NASHVILLE, Dec. 12 (UPI) -- A Tennesee woman convicted of murdering her husband said her children's trust fund is being dissipated before the couple's children can inherit it.
Kelley Cannon of Nashville, who in April 2010 was found guilty of first-degree murder in the strangulation death of her husband, James Cannon, is trying to re-open her conviction before the state Supreme Court and simultaneously to gain access to the trust fund, the Nashville Tennessean reported Wednesday.
James Cannon set up a trust fund, long before the murder, for the couple's three children, now 5, 12 and 14. James Cannon's sister, Anna Kate Stallings, is raising the children, the Tennessean reported.
The trust company that took over the fund after Cannon's murder gave access to Stallings. Stallings spent close to $1 million on a house in Green Hills, the newspaper said.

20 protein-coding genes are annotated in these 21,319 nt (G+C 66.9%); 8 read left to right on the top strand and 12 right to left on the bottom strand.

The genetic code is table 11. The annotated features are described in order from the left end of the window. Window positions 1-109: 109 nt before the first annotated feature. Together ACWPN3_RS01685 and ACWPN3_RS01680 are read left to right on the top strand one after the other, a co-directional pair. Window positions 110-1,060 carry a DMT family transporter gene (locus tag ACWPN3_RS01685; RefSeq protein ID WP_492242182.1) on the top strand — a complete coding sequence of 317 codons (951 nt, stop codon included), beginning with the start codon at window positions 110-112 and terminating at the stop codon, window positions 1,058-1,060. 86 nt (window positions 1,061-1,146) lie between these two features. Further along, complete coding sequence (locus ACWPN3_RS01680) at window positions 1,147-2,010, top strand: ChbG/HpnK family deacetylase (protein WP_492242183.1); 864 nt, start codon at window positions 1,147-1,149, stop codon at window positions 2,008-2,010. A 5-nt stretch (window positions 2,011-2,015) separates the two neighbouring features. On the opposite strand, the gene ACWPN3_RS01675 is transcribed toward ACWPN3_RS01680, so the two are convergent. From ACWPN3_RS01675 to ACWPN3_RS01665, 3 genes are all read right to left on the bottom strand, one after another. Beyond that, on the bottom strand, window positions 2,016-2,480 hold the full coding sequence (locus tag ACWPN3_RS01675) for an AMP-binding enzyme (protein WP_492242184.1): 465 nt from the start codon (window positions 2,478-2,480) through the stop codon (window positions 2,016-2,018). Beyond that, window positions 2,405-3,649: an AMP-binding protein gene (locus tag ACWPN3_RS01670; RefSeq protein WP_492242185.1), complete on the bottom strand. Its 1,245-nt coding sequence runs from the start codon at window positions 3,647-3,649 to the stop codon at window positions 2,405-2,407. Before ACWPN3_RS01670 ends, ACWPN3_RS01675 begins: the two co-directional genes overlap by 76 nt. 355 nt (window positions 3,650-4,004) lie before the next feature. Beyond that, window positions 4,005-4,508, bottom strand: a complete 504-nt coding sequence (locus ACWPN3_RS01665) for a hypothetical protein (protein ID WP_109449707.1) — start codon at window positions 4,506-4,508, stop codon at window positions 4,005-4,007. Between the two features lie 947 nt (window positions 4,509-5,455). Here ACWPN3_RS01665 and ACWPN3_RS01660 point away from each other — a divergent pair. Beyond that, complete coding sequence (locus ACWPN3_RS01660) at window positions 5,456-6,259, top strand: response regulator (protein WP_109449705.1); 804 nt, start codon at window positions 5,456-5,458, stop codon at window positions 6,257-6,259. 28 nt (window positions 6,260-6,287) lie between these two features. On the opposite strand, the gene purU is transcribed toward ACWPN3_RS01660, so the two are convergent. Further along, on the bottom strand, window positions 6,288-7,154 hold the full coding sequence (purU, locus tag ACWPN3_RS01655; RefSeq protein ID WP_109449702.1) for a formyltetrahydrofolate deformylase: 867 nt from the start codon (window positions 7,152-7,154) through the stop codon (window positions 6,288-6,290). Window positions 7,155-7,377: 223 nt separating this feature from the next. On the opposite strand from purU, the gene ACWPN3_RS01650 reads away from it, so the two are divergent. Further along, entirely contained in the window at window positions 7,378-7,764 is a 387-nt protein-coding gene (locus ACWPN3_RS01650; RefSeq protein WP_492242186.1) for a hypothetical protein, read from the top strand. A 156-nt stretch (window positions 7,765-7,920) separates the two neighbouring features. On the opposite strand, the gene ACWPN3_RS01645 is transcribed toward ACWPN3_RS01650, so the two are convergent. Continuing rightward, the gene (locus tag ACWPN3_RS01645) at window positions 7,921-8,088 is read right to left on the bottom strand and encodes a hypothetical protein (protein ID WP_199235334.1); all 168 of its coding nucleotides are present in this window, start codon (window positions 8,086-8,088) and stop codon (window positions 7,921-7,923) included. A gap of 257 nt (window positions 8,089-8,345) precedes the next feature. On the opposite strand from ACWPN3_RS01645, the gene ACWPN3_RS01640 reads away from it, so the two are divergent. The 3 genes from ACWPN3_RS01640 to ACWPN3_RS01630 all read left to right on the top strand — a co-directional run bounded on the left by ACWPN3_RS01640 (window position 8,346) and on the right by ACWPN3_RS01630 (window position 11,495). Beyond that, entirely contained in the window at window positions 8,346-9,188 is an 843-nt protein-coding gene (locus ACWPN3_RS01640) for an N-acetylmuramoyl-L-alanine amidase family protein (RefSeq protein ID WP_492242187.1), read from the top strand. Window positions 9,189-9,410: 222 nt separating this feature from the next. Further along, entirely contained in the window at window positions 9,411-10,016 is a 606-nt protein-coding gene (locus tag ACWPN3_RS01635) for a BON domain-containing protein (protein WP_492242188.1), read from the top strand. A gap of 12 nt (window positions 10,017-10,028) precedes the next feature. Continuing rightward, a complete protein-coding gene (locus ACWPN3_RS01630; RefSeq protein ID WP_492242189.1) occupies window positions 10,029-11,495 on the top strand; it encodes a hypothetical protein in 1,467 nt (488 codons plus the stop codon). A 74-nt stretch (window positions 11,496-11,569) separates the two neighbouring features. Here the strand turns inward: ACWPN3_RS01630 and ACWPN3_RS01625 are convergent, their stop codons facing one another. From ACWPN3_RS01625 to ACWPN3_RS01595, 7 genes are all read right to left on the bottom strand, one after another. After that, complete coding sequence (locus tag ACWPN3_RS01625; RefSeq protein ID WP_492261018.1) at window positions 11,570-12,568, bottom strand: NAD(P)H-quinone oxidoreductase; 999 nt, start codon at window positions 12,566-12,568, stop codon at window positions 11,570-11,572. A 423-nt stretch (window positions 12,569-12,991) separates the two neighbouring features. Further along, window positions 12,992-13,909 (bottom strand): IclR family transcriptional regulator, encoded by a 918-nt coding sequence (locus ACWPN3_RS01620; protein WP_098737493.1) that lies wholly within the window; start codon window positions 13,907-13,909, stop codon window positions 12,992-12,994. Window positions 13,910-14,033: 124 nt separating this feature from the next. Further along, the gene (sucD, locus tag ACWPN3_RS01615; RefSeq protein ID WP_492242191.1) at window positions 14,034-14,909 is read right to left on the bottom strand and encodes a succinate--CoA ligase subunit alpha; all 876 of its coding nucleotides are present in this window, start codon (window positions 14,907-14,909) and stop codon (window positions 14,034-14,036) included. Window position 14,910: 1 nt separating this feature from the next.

Under state law, one who murders a relative cannot receive an inheritance from the deceased's estate.
Kelley Cannon's lawyer, Andew Cate, asked a Davidson County judge to allow Cannon to at least be permitted to monitor how the money in the trust fund is being used. Because Cannon's case is active due to an attempt before the state Supreme Court to re-open it, Cate argues Cannon has a right to know how the money is being spent.
Probate Judge Randy Kennedy said Cate could be informed about the activity regarding the trust, but he cannot share the details with Cannon.
"The terms of the trust state that Kelley needs to be notified before any funds are disbursed. She wants to make sure it's not squandered away," Cate said.